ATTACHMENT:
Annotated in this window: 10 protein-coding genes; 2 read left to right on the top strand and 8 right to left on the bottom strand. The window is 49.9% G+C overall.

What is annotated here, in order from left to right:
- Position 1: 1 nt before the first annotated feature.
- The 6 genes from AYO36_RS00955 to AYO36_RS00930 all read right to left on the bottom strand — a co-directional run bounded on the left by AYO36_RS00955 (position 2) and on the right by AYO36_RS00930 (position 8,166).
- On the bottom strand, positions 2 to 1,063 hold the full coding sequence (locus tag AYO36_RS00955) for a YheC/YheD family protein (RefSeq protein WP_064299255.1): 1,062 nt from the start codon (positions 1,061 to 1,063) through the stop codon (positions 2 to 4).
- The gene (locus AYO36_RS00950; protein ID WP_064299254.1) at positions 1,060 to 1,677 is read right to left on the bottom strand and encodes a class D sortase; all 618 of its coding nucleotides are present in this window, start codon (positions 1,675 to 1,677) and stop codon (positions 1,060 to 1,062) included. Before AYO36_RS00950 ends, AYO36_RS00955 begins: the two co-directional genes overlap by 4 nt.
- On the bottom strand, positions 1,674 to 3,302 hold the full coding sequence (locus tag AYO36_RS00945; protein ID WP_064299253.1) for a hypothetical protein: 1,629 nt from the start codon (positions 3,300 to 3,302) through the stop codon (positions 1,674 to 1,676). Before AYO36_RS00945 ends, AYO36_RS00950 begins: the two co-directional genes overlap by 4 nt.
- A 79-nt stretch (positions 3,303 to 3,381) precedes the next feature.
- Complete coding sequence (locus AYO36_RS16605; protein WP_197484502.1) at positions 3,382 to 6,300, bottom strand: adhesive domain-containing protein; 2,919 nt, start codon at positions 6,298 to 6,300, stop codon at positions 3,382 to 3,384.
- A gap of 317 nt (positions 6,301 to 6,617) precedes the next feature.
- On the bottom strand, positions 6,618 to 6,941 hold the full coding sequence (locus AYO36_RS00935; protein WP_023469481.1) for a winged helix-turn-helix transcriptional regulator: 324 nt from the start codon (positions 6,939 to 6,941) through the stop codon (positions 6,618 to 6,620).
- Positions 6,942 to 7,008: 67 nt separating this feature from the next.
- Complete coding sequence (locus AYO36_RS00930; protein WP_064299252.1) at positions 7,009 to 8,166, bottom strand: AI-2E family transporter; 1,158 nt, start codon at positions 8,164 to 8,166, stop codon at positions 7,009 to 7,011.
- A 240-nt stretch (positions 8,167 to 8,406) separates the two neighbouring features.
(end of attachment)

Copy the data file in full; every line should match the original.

Annotated in this window: 10 protein-coding genes; 2 read left to right on the top strand and 8 right to left on the bottom strand. The window is 49.9% G+C overall.

What is annotated here, in order from left to right:
- Position 1: 1 nt before the first annotated feature.
- The 6 genes from AYO36_RS00955 to AYO36_RS00930 all read right to left on the bottom strand — a co-directional run bounded on the left by AYO36_RS00955 (position 2) and on the right by AYO36_RS00930 (position 8,166).
- On the bottom strand, positions 2 to 1,063 hold the full coding sequence (locus tag AYO36_RS00955) for a YheC/YheD family protein (RefSeq protein WP_064299255.1): 1,062 nt from the start codon (positions 1,061 to 1,063) through the stop codon (positions 2 to 4).
- The gene (locus AYO36_RS00950; protein ID WP_064299254.1) at positions 1,060 to 1,677 is read right to left on the bottom strand and encodes a class D sortase; all 618 of its coding nucleotides are present in this window, start codon (positions 1,675 to 1,677) and stop codon (positions 1,060 to 1,062) included. Before AYO36_RS00950 ends, AYO36_RS00955 begins: the two co-directional genes overlap by 4 nt.
- On the bottom strand, positions 1,674 to 3,302 hold the full coding sequence (locus tag AYO36_RS00945; protein ID WP_064299253.1) for a hypothetical protein: 1,629 nt from the start codon (positions 3,300 to 3,302) through the stop codon (positions 1,674 to 1,676). Before AYO36_RS00945 ends, AYO36_RS00950 begins: the two co-directional genes overlap by 4 nt.
- A 79-nt stretch (positions 3,303 to 3,381) precedes the next feature.
- Complete coding sequence (locus AYO36_RS16605; protein WP_197484502.1) at positions 3,382 to 6,300, bottom strand: adhesive domain-containing protein; 2,919 nt, start codon at positions 6,298 to 6,300, stop codon at positions 3,382 to 3,384.
- A gap of 317 nt (positions 6,301 to 6,617) precedes the next feature.
- On the bottom strand, positions 6,618 to 6,941 hold the full coding sequence (locus AYO36_RS00935; protein WP_023469481.1) for a winged helix-turn-helix transcriptional regulator: 324 nt from the start codon (positions 6,939 to 6,941) through the stop codon (positions 6,618 to 6,620).
- Positions 6,942 to 7,008: 67 nt separating this feature from the next.
- Complete coding sequence (locus AYO36_RS00930; protein WP_064299252.1) at positions 7,009 to 8,166, bottom strand: AI-2E family transporter; 1,158 nt, start codon at positions 8,164 to 8,166, stop codon at positions 7,009 to 7,011.
- A 240-nt stretch (positions 8,167 to 8,406) separates the two neighbouring features.